72 research outputs found

    The accuracy of baseline centiles to estimate refractive status at the age of 15 years in first-born twins <sup>*</sup>.

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    <p>The accuracy of baseline centiles to estimate refractive status at the age of 15 years in first-born twins <sup><a href="http://www.plosone.org/article/info:doi/10.1371/journal.pone.0167642#t002fn001" target="_blank">*</a></sup>.</p

    The accuracy of baseline centiles to identify first-born twins with high myopia (SE ≤-6.0D) at the age of 15 years by sex.

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    <p>The accuracy of baseline centiles to identify first-born twins with high myopia (SE ≤-6.0D) at the age of 15 years by sex.</p

    Percentile curves for urban Chinese girls based on cross-sectional data.

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    <p>Percentile curves for urban Chinese girls based on cross-sectional data.</p

    Percentile curves for urban Chinese boys based on cross-sectional data.

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    <p>Percentile curves for urban Chinese boys based on cross-sectional data.</p

    Six-year changes in refraction and related ocular biometric factors in an adult Chinese population

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    <div><p>Purpose</p><p>To investigate longitudinal changes in refraction and biometry in Chinese adults.</p><p>Design</p><p>Population-based prospective cohort study.</p><p>Methods</p><p>1817 subjects aged ≥ 35 years were randomly recruited from Yuexiu district, Guangzhou, China in 2008. Of which 1595 (87.8%) were reexamined in 2010 and 1427 (78.5%) were reexamined in 2014. Non-cycloplegic automated refraction and visual acuity test were performed at baseline and the 6-year follow-up examination for all participants. In addition, 50% of the participants were randomly selected for axial length (AL), anterior chamber depth (ACD) and lens thickness (LT) measurements using non-contact partial coherence laser interferometry. Lens power (LP) was calculated with the Bennett’s equation.</p><p>Results</p><p>A total of 1300 participants were included in current analysis (2008 mean [SD] age, 51.4 [10.6] years; 54.5% women). Mean change in spherical equivalence (SE) was +0.24 (95% confidence interval [CI], +0.19 to +0.30), +0.51 (95% CI, +0.46 to +0.57), +0.26 (95% CI, +0.15 to +0.38) and -0.05 (95% CI, -0.21 to +0.10) diopters (D) for individuals in the age groups of 35 to 44, 45 to 54, 55 to 64 and 65+ years at baseline, respectively. Corneal power, AL and LT increased while ACD and LP decreased during the follow-up. Baseline SE and changes in biometric factors could explain 97.2% of the variance in longitudinal SE change while LP solely could explain 65.2%. Six-year mean change in cylinder power was -0.16 (95% CI, -0.19 to -0.13) D, the axis of astigmatism changed from “with-the-rule” to “against-the-rule” in 16.4% of the participants and to “oblique” in 0.9%.</p><p>Conclusions</p><p>This study confirms a hyperopic shift in the elderly before 65 years old and a myopic shift thereafter. Longitudinal refraction change could be well explained by corresponding biometry changes, especially LP. There is also a shift to “against-the-rule” astigmatism for the adult population.</p></div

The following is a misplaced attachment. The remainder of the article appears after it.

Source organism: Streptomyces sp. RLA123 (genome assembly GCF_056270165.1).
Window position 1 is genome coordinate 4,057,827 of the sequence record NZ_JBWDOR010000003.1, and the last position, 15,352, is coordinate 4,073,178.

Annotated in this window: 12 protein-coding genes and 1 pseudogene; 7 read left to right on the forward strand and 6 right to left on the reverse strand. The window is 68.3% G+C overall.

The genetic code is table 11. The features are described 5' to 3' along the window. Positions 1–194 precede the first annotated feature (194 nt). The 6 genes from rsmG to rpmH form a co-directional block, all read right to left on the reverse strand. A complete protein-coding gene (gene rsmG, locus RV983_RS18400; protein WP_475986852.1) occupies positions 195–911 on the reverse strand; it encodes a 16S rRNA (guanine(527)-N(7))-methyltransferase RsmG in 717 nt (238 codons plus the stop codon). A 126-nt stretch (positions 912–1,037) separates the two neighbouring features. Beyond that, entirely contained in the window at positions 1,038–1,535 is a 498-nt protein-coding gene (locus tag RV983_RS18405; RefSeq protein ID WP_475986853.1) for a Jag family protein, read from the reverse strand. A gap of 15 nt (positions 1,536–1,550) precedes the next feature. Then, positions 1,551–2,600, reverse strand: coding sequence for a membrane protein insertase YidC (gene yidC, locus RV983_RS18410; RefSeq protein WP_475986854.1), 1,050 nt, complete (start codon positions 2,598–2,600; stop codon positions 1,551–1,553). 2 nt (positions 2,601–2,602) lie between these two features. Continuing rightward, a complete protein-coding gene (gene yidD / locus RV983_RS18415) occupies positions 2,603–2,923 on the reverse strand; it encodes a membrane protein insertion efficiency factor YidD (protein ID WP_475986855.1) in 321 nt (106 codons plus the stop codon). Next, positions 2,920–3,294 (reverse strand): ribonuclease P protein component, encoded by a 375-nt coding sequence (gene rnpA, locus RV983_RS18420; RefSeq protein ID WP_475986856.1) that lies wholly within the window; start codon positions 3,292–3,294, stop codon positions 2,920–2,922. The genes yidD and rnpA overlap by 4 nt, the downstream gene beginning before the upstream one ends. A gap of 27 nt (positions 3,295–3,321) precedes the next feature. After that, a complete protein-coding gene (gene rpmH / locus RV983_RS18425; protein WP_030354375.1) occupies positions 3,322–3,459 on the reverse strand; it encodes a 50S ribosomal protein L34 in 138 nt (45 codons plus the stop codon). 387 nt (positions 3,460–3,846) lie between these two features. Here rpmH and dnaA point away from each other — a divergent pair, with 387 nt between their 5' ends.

P-values from association tests of jointly analyzing CYL and SPH.

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    <p>The bold-face texts highlight where ATeMP tests may be superior to MultiPhen.</p

    Distribution of astigmatism types at each examination in different age groups.

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    <p>Distribution of astigmatism types at each examination in different age groups.</p

    Six-year changes of spherical equivalence and related biometric factors in the right eye.

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    <p>Six-year changes of spherical equivalence and related biometric factors in the right eye.</p
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